Haha, nice try Sweet Creations, but you are not going to get me in on that debate, haha!
Seriously though, it actually seems to be more of a problem due to dry air. Like in the winter with a furnace or heat on, but then sometimes with air conditioning and de-humidifiers, that can be as bad.
It is really just a theory of mine, but I know a lot of folks that use the water in the icing that have this issue, especially with wedding cakes that are usually iced a day or two longer before the event. The other situation we have been able to figure out, is with crumbcoats, when a different consistency of icing is used for the crumb coat, say there is more water added to it. Then the final coat, less water added to it. Well frequently this seems to result in cracking issues. Now not for everyone, but then, everyone has different humidity or dryness issues. And again, this isn't so much an issue in a cake that is iced close to the event, it is when the cake will sit iced for more than 24 hours.
The folks that have these issues, well they have been decorating a very long time and are using substantial bases to support their cakes, so that isn't the issue.
So my theory is, when there are different consistencies of icing, the one less moist layer extracts moisture from the more moist layer of icing. It makes sense, if you think about it, because as an iced cake ages, the cake moisture level changes with the act actually absorbing moisture from the icing, as the cake dries out.
Now funny thing, but I have noted that folks that use milk or cream in their icing, as the liquid, don't ever seem to report this problem. I know it has never happened to me with a wedding cake iced in advance.
We know that a cake sitting uncovered will eventually end up with dried icing and cake due to the moisture being evaporated into the air. A cake sitting in a cardboard box for days will also dry out, partly because boxes are made of paper and the paper tends to absorb some of the moisture and partly because the boxes are not air-tight.
Many years ago, I started sealing boxes in plastic bags or plastic sheets and I noticed that the icing itself stayed the same texture for days and the cake was always fine.
A few friends of mine that use the class icing recipe with water, were getting very crunchy or drier icing on their wedding cakes and I suggested bagging the boxes. This worked out well, because the icing stayed the same consistency even when the cakes were made 2-3 days in advance of a wedding date.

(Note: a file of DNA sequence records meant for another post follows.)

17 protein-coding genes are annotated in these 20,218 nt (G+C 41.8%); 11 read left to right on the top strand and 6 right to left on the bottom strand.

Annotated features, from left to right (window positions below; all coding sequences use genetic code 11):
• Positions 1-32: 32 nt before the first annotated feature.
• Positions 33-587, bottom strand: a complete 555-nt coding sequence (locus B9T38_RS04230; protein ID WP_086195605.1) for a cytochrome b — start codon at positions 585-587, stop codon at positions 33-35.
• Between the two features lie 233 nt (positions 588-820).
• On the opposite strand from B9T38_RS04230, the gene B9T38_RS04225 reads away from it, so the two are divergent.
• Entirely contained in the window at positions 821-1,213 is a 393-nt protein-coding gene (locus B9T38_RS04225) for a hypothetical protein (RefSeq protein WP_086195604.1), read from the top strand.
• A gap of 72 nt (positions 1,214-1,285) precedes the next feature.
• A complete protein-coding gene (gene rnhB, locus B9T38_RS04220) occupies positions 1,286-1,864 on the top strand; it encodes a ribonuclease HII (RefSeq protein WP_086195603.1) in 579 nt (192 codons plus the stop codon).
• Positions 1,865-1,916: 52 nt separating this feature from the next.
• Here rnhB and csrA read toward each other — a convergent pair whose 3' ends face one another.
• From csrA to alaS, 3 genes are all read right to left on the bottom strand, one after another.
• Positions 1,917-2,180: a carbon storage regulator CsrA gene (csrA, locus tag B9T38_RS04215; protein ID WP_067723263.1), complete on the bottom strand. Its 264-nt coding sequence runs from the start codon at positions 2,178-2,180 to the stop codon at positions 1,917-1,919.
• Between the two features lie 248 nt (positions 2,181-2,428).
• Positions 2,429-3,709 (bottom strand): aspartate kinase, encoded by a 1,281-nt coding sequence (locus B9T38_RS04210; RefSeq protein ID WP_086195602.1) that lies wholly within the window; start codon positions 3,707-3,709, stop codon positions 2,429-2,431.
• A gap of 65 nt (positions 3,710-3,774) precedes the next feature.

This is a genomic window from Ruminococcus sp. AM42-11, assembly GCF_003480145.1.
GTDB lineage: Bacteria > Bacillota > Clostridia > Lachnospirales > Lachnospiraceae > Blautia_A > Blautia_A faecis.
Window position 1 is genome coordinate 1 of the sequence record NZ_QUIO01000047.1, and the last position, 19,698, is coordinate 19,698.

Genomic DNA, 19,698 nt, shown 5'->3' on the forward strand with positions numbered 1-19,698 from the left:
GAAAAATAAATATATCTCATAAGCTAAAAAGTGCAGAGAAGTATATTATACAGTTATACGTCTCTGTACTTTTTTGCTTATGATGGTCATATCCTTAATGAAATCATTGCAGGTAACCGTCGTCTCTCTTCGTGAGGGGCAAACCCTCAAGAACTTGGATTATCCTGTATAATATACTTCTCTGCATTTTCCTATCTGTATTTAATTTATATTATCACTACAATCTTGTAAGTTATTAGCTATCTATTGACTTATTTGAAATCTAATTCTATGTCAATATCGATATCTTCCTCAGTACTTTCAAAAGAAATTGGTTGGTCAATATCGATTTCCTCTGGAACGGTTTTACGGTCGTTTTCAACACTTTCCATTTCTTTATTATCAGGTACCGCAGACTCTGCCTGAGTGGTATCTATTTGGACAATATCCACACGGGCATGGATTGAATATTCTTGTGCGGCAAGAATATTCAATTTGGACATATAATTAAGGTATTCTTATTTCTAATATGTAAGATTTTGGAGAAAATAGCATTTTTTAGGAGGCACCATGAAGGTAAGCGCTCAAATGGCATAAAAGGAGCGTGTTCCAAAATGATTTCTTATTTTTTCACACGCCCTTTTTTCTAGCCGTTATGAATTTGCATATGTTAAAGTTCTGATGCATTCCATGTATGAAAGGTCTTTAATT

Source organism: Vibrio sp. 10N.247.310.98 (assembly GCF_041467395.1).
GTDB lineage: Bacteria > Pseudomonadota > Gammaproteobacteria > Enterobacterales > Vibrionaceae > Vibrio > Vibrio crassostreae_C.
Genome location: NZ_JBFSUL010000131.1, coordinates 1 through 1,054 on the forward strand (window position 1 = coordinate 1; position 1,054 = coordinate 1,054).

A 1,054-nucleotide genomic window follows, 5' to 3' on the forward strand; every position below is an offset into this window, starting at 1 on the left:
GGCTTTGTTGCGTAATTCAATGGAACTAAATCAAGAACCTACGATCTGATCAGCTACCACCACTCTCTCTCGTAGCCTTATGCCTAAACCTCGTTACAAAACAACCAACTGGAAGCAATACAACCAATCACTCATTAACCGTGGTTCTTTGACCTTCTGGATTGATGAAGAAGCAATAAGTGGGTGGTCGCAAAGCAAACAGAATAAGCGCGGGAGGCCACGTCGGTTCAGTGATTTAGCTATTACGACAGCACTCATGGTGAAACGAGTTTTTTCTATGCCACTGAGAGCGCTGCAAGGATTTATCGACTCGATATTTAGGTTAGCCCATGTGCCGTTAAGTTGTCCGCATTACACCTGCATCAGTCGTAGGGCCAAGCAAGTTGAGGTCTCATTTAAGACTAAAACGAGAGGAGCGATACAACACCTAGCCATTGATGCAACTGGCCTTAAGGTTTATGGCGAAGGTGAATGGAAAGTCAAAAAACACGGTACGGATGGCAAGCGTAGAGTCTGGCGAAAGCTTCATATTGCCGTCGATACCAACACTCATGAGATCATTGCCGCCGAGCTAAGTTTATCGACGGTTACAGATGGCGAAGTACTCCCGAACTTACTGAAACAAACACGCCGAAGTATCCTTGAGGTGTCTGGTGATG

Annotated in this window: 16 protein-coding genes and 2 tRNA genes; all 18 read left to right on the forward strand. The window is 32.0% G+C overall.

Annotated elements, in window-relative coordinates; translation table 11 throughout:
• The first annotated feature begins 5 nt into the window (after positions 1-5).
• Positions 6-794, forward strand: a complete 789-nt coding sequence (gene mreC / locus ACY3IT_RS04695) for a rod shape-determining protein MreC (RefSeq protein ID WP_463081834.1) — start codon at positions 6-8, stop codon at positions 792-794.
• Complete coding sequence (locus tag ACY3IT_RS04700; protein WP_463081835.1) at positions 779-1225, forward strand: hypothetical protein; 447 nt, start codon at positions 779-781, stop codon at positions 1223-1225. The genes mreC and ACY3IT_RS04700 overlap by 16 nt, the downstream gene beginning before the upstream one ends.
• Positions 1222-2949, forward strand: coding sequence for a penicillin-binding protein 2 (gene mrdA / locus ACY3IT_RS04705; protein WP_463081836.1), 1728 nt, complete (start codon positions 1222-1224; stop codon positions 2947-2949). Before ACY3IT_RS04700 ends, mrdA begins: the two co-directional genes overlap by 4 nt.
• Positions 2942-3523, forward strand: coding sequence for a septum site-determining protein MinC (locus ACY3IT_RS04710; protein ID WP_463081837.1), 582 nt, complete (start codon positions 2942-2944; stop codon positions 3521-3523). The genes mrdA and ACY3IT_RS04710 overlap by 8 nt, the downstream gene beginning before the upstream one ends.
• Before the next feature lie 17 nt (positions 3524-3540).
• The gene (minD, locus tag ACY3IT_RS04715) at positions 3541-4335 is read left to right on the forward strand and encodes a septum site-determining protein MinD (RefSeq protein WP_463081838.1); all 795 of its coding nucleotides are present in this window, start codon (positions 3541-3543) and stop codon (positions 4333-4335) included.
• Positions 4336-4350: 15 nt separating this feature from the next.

Haha, so I am not saying use milk or cream, just take extra precaution when you use water in your icing, make sure your iced cakes are well-sealed. I tend to use green unscented trash bags, haha, but you can use plastic sold by the roll, the kind you use as a drop cloth when you paint or you can use kitchen bags or even clear leaf bags. Haha, we have to dispose of leaves in paper re-cyclable bags here but every year hubby forgets and buys the clear plastic leaf bags. So I have a huge box of them and these are really nice, they are big enough to fit any sized box and don't look so much like you are storing square garbage on your counter.
I also find this a great way of freezing cakes, I tend to wrap up cooled cakes and double bag them to protect against freezer burn and food transfer odour. Also when refrigerating a boxed cake, this will also create a barrier to shield against moisture loss.
Rule of thumb when using butter and milk or cream in your icing, make certain your room temperature is below 75F, otherwise refridgerate. If the temperature is over 83F you will have melting issues with the butter. Otherwise, 2-3 days at room temperature, the cake is fine. I find even longer, 4-5, but I wouldn't do a cake that far in advance.
Hugs Squirrelly Cakes